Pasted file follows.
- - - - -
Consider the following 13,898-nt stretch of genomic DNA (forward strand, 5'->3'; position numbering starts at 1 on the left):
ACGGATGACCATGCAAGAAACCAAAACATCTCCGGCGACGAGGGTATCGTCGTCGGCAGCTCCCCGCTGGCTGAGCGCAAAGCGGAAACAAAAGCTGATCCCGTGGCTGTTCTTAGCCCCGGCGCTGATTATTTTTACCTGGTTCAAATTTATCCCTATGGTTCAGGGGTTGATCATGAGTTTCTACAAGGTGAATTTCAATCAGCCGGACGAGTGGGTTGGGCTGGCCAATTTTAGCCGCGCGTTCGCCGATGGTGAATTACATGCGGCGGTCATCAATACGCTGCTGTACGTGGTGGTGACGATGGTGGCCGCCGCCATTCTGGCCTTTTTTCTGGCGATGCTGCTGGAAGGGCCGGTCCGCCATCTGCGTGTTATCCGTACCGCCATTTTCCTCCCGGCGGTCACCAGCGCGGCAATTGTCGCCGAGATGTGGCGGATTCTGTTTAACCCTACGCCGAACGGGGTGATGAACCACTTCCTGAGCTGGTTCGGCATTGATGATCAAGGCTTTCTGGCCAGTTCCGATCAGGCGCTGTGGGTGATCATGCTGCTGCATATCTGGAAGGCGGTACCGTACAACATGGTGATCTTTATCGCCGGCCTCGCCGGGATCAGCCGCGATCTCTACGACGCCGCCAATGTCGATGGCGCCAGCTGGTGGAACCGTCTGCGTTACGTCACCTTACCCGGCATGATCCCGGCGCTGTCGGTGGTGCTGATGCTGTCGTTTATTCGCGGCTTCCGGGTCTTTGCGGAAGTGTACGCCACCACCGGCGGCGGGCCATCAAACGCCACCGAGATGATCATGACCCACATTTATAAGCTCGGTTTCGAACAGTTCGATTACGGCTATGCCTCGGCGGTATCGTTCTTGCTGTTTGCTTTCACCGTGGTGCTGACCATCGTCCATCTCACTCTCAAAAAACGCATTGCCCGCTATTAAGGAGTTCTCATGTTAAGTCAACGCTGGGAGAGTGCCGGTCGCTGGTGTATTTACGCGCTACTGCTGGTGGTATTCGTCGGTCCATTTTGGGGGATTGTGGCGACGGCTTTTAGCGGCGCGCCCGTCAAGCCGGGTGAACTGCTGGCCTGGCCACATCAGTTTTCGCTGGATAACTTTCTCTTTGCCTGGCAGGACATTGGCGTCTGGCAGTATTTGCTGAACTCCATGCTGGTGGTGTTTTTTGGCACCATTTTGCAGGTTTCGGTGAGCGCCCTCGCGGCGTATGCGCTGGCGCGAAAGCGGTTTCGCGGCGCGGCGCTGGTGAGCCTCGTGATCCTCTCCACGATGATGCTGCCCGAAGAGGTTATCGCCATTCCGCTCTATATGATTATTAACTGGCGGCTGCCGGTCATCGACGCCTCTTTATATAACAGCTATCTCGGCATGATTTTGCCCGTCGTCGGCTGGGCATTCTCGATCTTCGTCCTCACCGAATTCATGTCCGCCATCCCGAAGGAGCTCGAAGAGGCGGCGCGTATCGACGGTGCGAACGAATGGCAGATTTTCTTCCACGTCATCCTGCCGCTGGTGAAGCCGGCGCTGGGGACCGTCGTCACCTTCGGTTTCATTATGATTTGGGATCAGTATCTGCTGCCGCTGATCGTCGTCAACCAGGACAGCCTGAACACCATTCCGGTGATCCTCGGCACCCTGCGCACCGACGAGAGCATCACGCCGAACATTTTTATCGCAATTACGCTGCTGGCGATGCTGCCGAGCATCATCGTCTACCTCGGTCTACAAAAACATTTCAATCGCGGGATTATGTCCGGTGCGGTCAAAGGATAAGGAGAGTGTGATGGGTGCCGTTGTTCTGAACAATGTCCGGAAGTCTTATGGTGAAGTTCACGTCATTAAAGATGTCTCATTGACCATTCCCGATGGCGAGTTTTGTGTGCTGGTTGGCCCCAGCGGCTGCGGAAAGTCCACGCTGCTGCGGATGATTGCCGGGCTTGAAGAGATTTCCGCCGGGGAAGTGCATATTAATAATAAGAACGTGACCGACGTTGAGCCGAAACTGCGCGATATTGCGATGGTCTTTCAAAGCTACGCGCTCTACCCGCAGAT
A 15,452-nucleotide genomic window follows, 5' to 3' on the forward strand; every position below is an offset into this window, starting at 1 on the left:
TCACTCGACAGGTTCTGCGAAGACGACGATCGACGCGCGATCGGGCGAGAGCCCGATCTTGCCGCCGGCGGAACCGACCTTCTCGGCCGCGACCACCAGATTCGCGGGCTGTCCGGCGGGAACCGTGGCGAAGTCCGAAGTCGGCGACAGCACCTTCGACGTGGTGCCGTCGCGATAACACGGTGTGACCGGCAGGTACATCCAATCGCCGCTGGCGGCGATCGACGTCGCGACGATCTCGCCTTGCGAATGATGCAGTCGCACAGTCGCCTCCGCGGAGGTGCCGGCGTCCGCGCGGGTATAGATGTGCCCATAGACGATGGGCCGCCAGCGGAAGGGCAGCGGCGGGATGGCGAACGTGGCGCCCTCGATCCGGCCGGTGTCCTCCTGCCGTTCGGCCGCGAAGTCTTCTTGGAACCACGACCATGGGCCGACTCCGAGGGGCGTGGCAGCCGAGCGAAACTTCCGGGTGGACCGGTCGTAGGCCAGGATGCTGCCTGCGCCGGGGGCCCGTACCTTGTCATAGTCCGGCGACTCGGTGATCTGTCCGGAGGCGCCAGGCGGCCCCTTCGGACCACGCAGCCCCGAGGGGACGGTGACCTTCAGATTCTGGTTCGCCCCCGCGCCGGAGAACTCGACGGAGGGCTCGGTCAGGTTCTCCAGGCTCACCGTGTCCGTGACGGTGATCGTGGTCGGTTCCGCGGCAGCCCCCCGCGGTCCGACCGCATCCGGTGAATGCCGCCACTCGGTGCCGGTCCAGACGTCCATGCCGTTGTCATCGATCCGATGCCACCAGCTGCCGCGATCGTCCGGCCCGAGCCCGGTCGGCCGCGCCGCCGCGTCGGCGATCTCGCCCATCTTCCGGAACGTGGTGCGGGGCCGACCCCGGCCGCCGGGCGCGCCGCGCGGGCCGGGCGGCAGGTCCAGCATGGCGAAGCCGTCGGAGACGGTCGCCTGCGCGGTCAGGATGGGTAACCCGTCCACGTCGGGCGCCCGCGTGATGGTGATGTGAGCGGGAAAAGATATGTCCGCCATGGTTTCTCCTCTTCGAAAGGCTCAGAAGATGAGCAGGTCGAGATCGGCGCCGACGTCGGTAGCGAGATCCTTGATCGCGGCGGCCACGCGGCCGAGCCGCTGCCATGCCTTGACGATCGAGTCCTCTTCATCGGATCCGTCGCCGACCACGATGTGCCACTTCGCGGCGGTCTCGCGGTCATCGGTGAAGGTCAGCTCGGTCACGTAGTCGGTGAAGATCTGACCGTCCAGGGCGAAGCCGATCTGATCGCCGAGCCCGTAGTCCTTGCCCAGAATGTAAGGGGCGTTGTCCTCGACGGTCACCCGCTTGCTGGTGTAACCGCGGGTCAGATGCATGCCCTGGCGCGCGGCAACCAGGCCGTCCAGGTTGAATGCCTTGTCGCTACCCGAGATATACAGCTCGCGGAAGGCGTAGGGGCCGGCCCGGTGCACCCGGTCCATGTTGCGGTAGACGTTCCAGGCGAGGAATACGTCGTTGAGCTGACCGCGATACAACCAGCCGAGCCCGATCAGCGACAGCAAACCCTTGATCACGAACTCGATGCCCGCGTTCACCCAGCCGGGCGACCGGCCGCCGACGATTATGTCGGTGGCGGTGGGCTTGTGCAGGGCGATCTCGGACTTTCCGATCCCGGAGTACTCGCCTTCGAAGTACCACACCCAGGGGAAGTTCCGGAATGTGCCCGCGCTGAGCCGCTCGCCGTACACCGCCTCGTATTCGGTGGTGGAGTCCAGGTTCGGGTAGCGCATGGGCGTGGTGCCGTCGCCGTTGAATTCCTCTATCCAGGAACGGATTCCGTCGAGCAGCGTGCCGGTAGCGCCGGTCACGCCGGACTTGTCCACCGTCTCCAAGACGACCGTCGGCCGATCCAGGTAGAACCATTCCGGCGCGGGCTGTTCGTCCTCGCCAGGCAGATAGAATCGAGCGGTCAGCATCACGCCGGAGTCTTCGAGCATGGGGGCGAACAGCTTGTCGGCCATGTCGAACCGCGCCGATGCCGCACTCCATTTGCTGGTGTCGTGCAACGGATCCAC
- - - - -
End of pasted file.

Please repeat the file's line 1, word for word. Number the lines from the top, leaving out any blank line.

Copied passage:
Consider the following 13,898-nt stretch of genomic DNA (forward strand, 5'->3'; position numbering starts at 1 on the left):